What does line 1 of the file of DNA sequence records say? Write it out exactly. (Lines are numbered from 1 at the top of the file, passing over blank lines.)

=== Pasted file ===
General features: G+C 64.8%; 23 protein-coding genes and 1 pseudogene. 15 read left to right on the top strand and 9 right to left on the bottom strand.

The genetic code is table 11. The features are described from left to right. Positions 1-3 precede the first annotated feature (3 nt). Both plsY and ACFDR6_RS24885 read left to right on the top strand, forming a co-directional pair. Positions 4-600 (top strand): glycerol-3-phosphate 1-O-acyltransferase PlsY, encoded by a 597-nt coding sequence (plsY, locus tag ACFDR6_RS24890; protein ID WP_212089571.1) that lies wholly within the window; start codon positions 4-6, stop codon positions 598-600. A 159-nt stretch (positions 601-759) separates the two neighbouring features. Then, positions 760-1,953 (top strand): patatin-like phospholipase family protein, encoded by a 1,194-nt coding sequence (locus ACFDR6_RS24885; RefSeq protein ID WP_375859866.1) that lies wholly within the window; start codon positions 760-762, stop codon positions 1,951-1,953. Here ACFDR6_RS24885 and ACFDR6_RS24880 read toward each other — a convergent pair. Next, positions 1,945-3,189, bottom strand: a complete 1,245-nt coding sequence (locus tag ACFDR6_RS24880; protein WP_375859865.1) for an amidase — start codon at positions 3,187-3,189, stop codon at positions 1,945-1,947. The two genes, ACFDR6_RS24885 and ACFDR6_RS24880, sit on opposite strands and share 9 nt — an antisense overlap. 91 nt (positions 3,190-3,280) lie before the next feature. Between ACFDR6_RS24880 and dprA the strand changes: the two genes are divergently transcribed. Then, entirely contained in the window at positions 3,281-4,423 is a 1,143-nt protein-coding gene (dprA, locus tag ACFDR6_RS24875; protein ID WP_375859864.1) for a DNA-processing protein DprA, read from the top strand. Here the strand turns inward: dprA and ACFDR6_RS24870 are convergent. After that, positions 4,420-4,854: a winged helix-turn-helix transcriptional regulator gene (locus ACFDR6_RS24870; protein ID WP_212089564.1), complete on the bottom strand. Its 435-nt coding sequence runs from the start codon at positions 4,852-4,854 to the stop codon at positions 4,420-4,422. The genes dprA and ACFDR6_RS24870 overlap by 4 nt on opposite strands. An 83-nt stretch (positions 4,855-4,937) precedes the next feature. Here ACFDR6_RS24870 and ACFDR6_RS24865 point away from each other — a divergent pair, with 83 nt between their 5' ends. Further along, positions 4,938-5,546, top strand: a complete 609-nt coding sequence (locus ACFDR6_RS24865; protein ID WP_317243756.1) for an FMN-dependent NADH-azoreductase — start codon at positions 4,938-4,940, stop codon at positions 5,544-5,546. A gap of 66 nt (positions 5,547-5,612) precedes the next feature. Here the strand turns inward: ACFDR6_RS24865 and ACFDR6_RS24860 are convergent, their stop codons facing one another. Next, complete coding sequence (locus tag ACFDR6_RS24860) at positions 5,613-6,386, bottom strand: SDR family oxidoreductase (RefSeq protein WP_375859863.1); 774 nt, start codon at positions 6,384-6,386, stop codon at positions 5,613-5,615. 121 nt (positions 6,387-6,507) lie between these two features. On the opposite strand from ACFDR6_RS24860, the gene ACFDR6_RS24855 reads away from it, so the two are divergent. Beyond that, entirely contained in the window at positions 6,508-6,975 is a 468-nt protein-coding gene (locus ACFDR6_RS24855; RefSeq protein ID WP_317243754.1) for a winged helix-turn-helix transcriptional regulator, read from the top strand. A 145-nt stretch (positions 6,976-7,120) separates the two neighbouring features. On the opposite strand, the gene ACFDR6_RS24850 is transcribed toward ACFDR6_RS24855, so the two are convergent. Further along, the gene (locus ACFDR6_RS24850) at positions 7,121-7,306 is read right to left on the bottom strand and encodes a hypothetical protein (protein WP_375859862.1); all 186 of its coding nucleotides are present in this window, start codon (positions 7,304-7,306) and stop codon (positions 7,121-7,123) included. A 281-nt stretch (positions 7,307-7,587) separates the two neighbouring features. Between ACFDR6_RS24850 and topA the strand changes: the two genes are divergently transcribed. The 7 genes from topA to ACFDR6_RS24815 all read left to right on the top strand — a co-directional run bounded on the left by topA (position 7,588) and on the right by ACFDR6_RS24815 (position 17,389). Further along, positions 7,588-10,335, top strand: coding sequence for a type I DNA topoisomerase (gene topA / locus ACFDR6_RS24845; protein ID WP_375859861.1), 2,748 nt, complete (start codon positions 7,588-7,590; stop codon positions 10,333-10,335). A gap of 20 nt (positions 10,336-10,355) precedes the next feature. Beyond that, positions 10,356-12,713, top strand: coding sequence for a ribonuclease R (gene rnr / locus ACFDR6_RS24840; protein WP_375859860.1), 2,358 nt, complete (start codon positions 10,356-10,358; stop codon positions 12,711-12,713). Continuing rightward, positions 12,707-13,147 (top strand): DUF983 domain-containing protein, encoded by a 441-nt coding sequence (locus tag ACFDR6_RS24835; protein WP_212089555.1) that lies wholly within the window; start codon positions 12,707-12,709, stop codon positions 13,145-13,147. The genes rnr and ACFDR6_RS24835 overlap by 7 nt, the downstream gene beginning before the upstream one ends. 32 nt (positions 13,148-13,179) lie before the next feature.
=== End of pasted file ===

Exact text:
General features: G+C 64.8%; 23 protein-coding genes and 1 pseudogene. 15 read left to right on the top strand and 9 right to left on the bottom strand.